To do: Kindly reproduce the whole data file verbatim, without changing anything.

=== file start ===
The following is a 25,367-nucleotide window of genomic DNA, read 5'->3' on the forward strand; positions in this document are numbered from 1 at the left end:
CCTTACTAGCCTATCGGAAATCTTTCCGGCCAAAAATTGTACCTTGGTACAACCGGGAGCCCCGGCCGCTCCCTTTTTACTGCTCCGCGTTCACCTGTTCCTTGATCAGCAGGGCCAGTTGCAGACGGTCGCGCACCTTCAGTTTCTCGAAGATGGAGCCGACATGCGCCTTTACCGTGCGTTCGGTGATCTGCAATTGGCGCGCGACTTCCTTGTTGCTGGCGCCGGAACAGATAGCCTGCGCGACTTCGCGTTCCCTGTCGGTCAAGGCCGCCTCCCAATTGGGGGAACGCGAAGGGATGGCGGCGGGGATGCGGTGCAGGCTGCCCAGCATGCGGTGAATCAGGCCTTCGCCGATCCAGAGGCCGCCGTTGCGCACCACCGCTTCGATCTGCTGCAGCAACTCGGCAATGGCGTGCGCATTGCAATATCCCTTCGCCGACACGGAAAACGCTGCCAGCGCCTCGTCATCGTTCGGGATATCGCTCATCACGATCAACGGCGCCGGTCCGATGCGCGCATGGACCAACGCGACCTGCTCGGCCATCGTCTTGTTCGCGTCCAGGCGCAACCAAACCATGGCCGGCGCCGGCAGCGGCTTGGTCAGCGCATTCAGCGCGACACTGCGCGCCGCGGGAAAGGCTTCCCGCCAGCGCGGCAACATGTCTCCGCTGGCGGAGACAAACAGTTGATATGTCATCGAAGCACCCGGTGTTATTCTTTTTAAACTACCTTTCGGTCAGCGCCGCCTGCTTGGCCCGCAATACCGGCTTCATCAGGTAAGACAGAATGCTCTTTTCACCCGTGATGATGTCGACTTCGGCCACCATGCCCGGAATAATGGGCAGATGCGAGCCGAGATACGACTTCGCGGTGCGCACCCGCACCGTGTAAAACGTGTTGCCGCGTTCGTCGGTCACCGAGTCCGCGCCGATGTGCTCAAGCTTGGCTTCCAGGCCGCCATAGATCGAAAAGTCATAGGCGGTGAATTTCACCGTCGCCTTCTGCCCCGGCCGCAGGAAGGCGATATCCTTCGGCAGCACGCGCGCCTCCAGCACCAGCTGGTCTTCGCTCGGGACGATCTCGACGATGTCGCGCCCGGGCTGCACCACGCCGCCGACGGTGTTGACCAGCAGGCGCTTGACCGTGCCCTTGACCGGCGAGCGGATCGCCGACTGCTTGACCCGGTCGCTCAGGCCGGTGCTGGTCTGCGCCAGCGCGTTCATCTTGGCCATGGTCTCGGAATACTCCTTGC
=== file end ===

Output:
The following is a 25,367-nucleotide window of genomic DNA, read 5'->3' on the forward strand; positions in this document are numbered from 1 at the left end:
CCTTACTAGCCTATCGGAAATCTTTCCGGCCAAAAATTGTACCTTGGTACAACCGGGAGCCCCGGCCGCTCCCTTTTTACTGCTCCGCGTTCACCTGTTCCTTGATCAGCAGGGCCAGTTGCAGACGGTCGCGCACCTTCAGTTTCTCGAAGATGGAGCCGACATGCGCCTTTACCGTGCGTTCGGTGATCTGCAATTGGCGCGCGACTTCCTTGTTGCTGGCGCCGGAACAGATAGCCTGCGCGACTTCGCGTTCCCTGTCGGTCAAGGCCGCCTCCCAATTGGGGGAACGCGAAGGGATGGCGGCGGGGATGCGGTGCAGGCTGCCCAGCATGCGGTGAATCAGGCCTTCGCCGATCCAGAGGCCGCCGTTGCGCACCACCGCTTCGATCTGCTGCAGCAACTCGGCAATGGCGTGCGCATTGCAATATCCCTTCGCCGACACGGAAAACGCTGCCAGCGCCTCGTCATCGTTCGGGATATCGCTCATCACGATCAACGGCGCCGGTCCGATGCGCGCATGGACCAACGCGACCTGCTCGGCCATCGTCTTGTTCGCGTCCAGGCGCAACCAAACCATGGCCGGCGCCGGCAGCGGCTTGGTCAGCGCATTCAGCGCGACACTGCGCGCCGCGGGAAAGGCTTCCCGCCAGCGCGGCAACATGTCTCCGCTGGCGGAGACAAACAGTTGATATGTCATCGAAGCACCCGGTGTTATTCTTTTTAAACTACCTTTCGGTCAGCGCCGCCTGCTTGGCCCGCAATACCGGCTTCATCAGGTAAGACAGAATGCTCTTTTCACCCGTGATGATGTCGACTTCGGCCACCATGCCCGGAATAATGGGCAGATGCGAGCCGAGATACGACTTCGCGGTGCGCACCCGCACCGTGTAAAACGTGTTGCCGCGTTCGTCGGTCACCGAGTCCGCGCCGATGTGCTCAAGCTTGGCTTCCAGGCCGCCATAGATCGAAAAGTCATAGGCGGTGAATTTCACCGTCGCCTTCTGCCCCGGCCGCAGGAAGGCGATATCCTTCGGCAGCACGCGCGCCTCCAGCACCAGCTGGTCTTCGCTCGGGACGATCTCGACGATGTCGCGCCCGGGCTGCACCACGCCGCCGACGGTGTTGACCAGCAGGCGCTTGACCGTGCCCTTGACCGGCGAGCGGATCGCCGACTGCTTGACCCGGTCGCTCAGGCCGGTGCTGGTCTGCGCCAGCGCGTTCATCTTGGCCATGGTCTCGGAATACTCCTTGC